Comparative and absolute advantage…what does that mean for property investors?- Pete Wargent

In economics, the law of comparative advantage is the ability of one party to produce a particular good or commodity at a lower marginal cost than another.

Thus even if one country produces goods at a lower cost than another, through trading with each other both countries will be better off in the long run, provided that their relative efficiencies are different.

Ricardo used the 19th century example of Britain and Portugal: Britain should focus on producing cloth and Portugal on producing wine.

Provided that trade costs are not too high and tariffs do not distort the market, Britain and Portugal through trading with each other should be better off.

Today, Australia’s advantage is our mineral wealth. Other industries are struggling with high wages costs, yet the mining sector continues to ramp up our exports to China (while China instead focusses on its industrial production and construction boom).


Should Tiger Woods mow his own lawn?

Closely related to the idea of comparative advantage is that of absolute advantage.

Tiger Woods over the years has had an absolute advantage at playing golf – he’s been able to do it better than anyone else.

Now here’s a question: should Tiger Woods mow his own lawn?

Clearly, he could save some money by doing so, perhaps the $50 or so that he would have to pay someone to cut his grass (no pun intended).

But the key consideration in this case is really opportunity cost and the value of the time that Tiger would be giving up.[sam id=31 codes=’true’]

Given his almighty earning potential a a golfer and ambassador for major brands, he’d probably be better off spending an hour on the driving range.

We actually make these types of decisions unconsciously almost all the time, and not only related to financial decisions.

My missus is a better cook than me, for example, and therefore it makes sense that she does the cooking every night.

Ha…and you think I’m joking.

Other areas of advantage that she holds include, cleaning, ironing…

On the flip side, I was employed as a kitchen porter and barman as a teenager, so, unfortunately for me, I hold the ‘advantage’ in washing the dishes and cutlery after the meal. Such is life.


Hair today…

I often say that one of the absolute key elements to financial success is to spend less than you earn and invest the difference. In fact, this is vital to succeeding financially.

However, as you get older, it’s generally the case that people earn more as they gain experience and expertise in their field. Your time tends to become worth more.

I think I’ve mentioned before that I would never have paid for a car-wash when I was 18 years old.

No way in the world!

Why spend a few dollars (or pounds) of very hard-earned cash for a task I could undertake myself at the weekend? Especially as my car was my pride and joy at that time.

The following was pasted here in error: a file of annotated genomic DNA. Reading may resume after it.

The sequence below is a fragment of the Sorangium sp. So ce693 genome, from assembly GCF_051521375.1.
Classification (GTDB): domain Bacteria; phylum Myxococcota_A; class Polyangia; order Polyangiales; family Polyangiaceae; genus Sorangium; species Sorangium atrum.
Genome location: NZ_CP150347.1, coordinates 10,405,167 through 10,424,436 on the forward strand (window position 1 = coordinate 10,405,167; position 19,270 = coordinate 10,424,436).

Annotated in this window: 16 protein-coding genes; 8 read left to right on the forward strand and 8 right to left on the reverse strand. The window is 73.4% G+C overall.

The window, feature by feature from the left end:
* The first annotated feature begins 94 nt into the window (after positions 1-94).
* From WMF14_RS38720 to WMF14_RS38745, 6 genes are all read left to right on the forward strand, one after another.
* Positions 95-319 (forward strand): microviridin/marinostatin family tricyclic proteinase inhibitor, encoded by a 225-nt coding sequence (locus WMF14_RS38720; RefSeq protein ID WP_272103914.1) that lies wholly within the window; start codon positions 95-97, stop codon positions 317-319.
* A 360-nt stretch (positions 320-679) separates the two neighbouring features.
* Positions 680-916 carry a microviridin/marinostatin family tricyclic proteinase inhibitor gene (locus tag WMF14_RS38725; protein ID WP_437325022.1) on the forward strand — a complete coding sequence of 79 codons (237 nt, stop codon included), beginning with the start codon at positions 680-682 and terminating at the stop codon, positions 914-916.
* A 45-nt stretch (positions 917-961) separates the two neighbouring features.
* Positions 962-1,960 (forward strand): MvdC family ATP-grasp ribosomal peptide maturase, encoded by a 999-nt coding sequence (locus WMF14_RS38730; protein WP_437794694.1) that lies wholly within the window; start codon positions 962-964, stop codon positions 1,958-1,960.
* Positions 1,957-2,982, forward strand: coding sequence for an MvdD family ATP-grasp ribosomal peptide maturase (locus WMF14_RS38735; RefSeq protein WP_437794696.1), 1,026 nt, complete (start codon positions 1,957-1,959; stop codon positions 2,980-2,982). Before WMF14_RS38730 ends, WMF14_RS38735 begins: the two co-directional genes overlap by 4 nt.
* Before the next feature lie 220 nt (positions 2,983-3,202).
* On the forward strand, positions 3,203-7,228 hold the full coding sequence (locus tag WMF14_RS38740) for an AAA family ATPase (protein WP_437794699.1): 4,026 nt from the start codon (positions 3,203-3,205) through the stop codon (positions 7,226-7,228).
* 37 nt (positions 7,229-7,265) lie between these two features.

As you get older, however, the decisions become a little more complicated.

This sprang to mind today when I handed over $75 to my hairdresser for a cut (yes, yes, I know…it looks better now, OK?) and I cast my mind back to the £3 I spent on ‘crew cuts’ as a teenager.

The thing is, I now see using an expert hairdresser as a worthwhile expense – again, I must stress, it looks much better now…

Not dissimilarly, next week I’m doing some filming work, and I think I’ll buy a new shirt over the weekend for the occasion. I have plenty of shirts already, of course, but if I’m filming I want to present myself as well as I possibly can.

I see it as worth the expense.


Not a contradiction?

This might sound a little contradictory given that I regularly insist that spending less than you earn is a pre-requisite for financial success.

However, as also noted, as one gets older and your earning capacity from your investments, your business and employment grows and compounds, sometimes it pays to spend more money on paying an expert or on paying for quality, allowing you to focus on what you do well.

I use one of the world’s largest accounting firms as my accountants and advisors, to lodge my company accounts, and to ensure that my self-managed superannuation fund (SMSF) accounts are lodged and are fully compliant.

Of course, I could pay a cheaper accountant, but at what real cost?

When I have a difficult technical issue or I need tax or legal advice, I know that the world’s largest accounting firms have the resources and experience to solve problems for me. For mine, that’s worth paying for.

Often-times, to make money you have to spend money.



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Pete Wargent


Pete is a Chartered Accountant, Chartered Secretary and has a Financial Planning Diploma. Using a long term approach to building businesses, investing in equities, & owning a portfolio he achieved financial independence at the age of 33. Visit his blog

'Comparative and absolute advantage…what does that mean for property investors?- Pete Wargent' have 1 comment


    February 27, 2014 Michael Correll-Mallal

    I’ve never read Ricardo but that stuff about comparative advantage sounds like Adam Smith’s ‘The Wealth of Nations’.


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